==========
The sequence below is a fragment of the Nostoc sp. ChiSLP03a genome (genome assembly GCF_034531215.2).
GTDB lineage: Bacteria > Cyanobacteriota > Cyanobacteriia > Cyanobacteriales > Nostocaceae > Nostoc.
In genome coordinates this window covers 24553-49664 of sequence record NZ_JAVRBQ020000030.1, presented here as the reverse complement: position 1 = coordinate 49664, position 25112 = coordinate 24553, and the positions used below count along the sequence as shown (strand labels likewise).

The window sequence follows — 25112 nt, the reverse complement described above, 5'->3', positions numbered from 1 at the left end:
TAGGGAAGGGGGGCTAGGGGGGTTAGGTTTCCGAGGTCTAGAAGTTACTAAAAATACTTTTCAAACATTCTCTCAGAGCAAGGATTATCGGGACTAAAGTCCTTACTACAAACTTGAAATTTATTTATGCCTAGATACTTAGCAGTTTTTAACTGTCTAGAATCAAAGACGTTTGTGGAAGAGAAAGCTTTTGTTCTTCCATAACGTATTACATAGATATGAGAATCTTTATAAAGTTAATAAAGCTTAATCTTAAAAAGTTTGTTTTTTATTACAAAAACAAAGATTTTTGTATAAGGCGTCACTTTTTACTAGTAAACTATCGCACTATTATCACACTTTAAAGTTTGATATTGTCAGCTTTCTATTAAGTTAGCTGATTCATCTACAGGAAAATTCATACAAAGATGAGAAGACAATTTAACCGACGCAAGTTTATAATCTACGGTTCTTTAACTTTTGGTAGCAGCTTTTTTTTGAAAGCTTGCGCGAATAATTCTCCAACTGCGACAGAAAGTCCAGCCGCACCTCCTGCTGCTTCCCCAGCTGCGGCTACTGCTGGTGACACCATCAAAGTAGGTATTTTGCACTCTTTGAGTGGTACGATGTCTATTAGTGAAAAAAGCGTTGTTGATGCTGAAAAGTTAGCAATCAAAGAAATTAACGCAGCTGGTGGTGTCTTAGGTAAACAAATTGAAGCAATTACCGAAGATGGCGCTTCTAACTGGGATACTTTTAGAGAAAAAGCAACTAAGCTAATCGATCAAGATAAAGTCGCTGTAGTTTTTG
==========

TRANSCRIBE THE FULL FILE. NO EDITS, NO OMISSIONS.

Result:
The sequence below is a fragment of the Nostoc sp. ChiSLP03a genome (genome assembly GCF_034531215.2).
GTDB lineage: Bacteria > Cyanobacteriota > Cyanobacteriia > Cyanobacteriales > Nostocaceae > Nostoc.
In genome coordinates this window covers 24553-49664 of sequence record NZ_JAVRBQ020000030.1, presented here as the reverse complement: position 1 = coordinate 49664, position 25112 = coordinate 24553, and the positions used below count along the sequence as shown (strand labels likewise).

The window sequence follows — 25112 nt, the reverse complement described above, 5'->3', positions numbered from 1 at the left end:
TAGGGAAGGGGGGCTAGGGGGGTTAGGTTTCCGAGGTCTAGAAGTTACTAAAAATACTTTTCAAACATTCTCTCAGAGCAAGGATTATCGGGACTAAAGTCCTTACTACAAACTTGAAATTTATTTATGCCTAGATACTTAGCAGTTTTTAACTGTCTAGAATCAAAGACGTTTGTGGAAGAGAAAGCTTTTGTTCTTCCATAACGTATTACATAGATATGAGAATCTTTATAAAGTTAATAAAGCTTAATCTTAAAAAGTTTGTTTTTTATTACAAAAACAAAGATTTTTGTATAAGGCGTCACTTTTTACTAGTAAACTATCGCACTATTATCACACTTTAAAGTTTGATATTGTCAGCTTTCTATTAAGTTAGCTGATTCATCTACAGGAAAATTCATACAAAGATGAGAAGACAATTTAACCGACGCAAGTTTATAATCTACGGTTCTTTAACTTTTGGTAGCAGCTTTTTTTTGAAAGCTTGCGCGAATAATTCTCCAACTGCGACAGAAAGTCCAGCCGCACCTCCTGCTGCTTCCCCAGCTGCGGCTACTGCTGGTGACACCATCAAAGTAGGTATTTTGCACTCTTTGAGTGGTACGATGTCTATTAGTGAAAAAAGCGTTGTTGATGCTGAAAAGTTAGCAATCAAAGAAATTAACGCAGCTGGTGGTGTCTTAGGTAAACAAATTGAAGCAATTACCGAAGATGGCGCTTCTAACTGGGATACTTTTAGAGAAAAAGCAACTAAGCTAATCGATCAAGATAAAGTCGCTGTAGTTTTTG